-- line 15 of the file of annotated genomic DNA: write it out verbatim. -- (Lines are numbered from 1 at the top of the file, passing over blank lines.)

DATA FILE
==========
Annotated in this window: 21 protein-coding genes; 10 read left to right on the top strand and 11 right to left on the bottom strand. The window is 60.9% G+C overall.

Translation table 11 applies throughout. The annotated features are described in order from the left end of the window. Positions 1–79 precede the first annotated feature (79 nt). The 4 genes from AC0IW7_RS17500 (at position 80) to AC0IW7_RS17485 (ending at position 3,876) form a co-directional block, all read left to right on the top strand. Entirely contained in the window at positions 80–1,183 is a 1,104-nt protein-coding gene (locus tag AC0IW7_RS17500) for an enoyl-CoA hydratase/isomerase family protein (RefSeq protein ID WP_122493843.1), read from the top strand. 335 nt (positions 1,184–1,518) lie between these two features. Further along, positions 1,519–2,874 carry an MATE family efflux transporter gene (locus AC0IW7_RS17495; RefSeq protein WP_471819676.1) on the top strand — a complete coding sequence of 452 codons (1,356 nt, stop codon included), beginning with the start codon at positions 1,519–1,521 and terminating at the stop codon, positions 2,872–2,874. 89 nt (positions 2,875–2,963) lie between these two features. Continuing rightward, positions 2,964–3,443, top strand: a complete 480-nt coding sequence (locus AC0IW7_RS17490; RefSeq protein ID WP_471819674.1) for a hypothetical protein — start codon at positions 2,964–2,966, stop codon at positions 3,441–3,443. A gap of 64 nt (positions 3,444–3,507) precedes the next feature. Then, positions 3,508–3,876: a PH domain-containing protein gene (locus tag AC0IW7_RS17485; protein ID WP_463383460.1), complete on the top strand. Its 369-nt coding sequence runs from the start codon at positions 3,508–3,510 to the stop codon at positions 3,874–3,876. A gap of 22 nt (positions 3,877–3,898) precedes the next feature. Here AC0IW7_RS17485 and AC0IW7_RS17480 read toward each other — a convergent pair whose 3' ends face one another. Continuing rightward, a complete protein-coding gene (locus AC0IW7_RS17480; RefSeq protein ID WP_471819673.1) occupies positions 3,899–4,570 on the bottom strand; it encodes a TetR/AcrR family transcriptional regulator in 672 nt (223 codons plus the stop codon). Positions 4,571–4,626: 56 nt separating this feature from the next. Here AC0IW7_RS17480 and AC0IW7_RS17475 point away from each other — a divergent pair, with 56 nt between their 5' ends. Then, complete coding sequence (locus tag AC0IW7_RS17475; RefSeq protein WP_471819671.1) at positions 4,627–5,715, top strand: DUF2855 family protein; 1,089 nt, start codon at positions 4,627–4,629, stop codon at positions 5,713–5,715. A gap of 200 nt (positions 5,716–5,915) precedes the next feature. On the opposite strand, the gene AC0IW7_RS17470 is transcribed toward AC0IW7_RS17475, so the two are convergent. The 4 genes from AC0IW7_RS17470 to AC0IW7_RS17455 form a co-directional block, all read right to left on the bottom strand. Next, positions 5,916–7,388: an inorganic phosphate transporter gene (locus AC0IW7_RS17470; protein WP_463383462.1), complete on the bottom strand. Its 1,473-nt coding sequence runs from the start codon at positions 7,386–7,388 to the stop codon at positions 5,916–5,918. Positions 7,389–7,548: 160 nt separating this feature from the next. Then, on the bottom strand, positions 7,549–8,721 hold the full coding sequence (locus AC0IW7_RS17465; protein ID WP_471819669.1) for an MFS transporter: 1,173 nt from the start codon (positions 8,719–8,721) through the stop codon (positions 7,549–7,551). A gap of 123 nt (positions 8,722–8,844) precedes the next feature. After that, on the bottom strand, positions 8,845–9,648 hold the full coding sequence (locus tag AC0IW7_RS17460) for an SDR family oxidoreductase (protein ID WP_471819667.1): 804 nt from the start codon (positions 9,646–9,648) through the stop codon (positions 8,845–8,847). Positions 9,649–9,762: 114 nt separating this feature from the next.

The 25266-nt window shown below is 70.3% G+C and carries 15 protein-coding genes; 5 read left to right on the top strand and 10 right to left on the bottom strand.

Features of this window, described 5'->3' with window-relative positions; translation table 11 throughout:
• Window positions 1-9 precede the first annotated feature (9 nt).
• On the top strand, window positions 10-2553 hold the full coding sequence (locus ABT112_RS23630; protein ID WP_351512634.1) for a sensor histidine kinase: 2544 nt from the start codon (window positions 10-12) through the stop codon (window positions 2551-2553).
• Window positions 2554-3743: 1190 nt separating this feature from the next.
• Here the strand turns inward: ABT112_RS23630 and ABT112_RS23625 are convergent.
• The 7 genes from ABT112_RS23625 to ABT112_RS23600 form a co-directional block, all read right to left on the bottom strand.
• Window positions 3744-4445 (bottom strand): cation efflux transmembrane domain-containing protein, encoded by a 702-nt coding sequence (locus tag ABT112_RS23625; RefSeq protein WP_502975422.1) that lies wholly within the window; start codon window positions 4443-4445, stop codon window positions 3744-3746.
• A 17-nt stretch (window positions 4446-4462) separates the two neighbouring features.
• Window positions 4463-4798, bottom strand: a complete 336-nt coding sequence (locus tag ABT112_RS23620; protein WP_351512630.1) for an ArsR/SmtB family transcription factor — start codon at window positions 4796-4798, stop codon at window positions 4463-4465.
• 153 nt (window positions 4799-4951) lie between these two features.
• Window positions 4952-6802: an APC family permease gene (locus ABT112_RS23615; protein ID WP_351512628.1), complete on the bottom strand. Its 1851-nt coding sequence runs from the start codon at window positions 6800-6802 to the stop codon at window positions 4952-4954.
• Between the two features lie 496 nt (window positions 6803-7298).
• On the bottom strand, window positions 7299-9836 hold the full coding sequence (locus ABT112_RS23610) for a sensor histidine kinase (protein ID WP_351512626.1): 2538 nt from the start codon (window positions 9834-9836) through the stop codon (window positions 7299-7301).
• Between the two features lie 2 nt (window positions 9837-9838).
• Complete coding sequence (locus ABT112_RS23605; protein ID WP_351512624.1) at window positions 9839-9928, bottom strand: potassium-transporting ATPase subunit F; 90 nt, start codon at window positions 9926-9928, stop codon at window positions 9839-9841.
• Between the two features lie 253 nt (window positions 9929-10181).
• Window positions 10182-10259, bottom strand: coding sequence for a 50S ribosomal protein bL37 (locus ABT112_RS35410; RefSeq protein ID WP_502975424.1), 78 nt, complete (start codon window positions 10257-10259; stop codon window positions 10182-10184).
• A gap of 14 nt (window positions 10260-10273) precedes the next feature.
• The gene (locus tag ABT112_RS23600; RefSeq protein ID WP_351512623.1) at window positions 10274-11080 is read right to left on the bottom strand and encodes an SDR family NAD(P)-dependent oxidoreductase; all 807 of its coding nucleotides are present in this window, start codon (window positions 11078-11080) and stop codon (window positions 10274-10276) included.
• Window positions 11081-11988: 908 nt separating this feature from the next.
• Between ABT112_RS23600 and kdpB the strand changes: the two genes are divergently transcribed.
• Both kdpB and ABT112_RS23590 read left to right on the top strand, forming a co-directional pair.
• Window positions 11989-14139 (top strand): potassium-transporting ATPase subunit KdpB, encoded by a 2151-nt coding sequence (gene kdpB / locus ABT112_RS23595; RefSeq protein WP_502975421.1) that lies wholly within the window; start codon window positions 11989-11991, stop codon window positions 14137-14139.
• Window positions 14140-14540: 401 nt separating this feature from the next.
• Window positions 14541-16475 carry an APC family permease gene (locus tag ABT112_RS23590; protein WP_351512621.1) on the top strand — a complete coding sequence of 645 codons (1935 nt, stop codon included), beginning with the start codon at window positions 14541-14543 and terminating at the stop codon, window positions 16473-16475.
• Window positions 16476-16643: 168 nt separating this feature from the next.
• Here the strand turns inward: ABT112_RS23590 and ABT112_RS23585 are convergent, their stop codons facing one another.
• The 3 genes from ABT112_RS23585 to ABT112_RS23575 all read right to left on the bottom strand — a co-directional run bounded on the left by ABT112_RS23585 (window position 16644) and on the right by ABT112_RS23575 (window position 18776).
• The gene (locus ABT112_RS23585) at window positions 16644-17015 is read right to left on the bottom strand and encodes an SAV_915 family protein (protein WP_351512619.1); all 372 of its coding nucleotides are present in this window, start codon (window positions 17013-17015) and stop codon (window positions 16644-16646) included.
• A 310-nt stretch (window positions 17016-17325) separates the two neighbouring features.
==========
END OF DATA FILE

• Between the two features lie 496 nt (window positions 6803-7298).